Peel the apples and cut out the cores very carefully, and then bake the pieces till they are quite soft. Squeeze the lemons, and cut away the white pappy part, and boil the lemon-peel till it is fairly soft. The raisins must of course be carefully stoned, and the currants well washed and dried, and picked, as in the case of the pudding. Chop the suet very finely, as well as the raw meat and lemon-peel. Mix all the ingredients well together, and add the brandy last of all, and press the whole down into a stone jar, and place a piece of paper soaked in brandy on the top. Remove the paper and stir up the mixture thoroughly every three days, replacing the paper; if this is done, the mincemeat will keep good a long time.
To make the pies, roll out some thin puff-paste, butter a small round tin, and line it with a piece of paste, then place in a generous quantity of the mincemeat, and cover it over with a similar piece of puff-paste, and bake it in a moderate oven. Mince pies are none the worse for being warmed up, but pray take care that they are sent to table hot.
Let us next proceed to the goose. Now a fine, large, tender goose, with a sauce-tureen of fine rich gravy, and another of hot apple sauce, with a nice large floury potato, is not to be despised, and to my mind is worth half a dozen turkeys. I am afraid the sage and onion, the necessary accompaniment, causes it to be considered rather a vulgar dish. Never mind, let us be vulgar; it's only once a year. The principal thing is the stuffing. Onions vary so in size that it is a little difficult to describe, but for a large goose you must take five large onions and ten fresh sage-leaves. If you are obliged to put up with dried leaves, you will want nearly twice the number. Take rather more than a quarter of a pound of bread-crumbs, about a couple of ounces of butter, and add some black pepper and salt.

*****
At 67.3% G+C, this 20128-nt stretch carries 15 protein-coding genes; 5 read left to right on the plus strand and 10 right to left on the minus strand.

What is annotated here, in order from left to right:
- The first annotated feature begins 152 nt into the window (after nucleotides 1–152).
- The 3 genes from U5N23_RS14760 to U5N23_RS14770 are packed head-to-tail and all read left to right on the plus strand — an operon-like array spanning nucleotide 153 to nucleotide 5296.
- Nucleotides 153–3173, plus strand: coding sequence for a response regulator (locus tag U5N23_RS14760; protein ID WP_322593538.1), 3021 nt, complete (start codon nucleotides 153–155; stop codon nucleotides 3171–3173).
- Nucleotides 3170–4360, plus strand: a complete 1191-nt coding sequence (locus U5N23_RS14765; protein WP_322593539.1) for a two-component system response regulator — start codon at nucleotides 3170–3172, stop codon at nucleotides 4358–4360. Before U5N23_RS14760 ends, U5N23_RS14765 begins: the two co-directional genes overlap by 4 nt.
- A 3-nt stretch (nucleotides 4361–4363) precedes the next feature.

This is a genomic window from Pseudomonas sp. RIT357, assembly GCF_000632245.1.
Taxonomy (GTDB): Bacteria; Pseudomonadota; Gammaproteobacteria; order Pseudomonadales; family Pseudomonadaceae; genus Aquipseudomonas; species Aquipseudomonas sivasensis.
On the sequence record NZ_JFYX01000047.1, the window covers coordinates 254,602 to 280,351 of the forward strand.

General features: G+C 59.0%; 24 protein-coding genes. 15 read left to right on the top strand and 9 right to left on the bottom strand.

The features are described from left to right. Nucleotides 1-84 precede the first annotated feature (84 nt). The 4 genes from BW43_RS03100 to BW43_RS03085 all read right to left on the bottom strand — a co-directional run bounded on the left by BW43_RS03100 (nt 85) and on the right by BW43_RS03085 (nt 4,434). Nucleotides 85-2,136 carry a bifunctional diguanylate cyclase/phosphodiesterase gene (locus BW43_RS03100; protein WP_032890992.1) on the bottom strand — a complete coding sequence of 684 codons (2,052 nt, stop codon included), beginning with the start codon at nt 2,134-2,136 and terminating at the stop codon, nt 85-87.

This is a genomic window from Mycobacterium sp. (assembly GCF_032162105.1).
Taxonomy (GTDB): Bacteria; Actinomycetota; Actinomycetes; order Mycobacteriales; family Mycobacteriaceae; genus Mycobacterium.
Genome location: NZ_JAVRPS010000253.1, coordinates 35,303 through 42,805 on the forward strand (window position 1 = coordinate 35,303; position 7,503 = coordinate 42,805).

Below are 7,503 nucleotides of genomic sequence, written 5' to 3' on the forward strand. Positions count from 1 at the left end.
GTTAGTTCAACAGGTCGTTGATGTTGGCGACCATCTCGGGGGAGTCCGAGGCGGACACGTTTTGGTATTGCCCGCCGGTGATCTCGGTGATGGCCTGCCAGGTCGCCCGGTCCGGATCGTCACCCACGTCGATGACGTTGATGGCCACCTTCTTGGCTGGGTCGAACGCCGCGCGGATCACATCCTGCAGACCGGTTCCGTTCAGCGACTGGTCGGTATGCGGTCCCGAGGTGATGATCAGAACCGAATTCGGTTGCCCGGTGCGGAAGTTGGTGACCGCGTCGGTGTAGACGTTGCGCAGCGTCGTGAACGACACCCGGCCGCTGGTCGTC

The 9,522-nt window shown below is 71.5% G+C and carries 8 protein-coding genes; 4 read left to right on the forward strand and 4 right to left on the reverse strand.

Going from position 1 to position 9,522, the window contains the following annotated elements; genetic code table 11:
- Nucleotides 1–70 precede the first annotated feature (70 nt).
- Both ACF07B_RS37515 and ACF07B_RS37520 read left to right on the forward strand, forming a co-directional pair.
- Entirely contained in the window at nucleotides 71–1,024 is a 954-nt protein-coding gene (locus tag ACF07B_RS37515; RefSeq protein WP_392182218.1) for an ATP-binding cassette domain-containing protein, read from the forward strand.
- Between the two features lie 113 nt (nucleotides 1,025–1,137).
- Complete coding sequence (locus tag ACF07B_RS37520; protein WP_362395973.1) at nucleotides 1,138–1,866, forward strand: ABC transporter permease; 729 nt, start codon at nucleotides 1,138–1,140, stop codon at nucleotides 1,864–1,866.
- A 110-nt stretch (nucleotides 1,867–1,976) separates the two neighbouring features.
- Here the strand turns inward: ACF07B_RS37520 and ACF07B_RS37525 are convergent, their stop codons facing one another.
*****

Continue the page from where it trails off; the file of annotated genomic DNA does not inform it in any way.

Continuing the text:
Chop the onions very fine with the sage-leaves, and mix all up together; and the yolks of a couple of eggs may be added if you wish to have the seasoning very rich, but they are by no means necessary.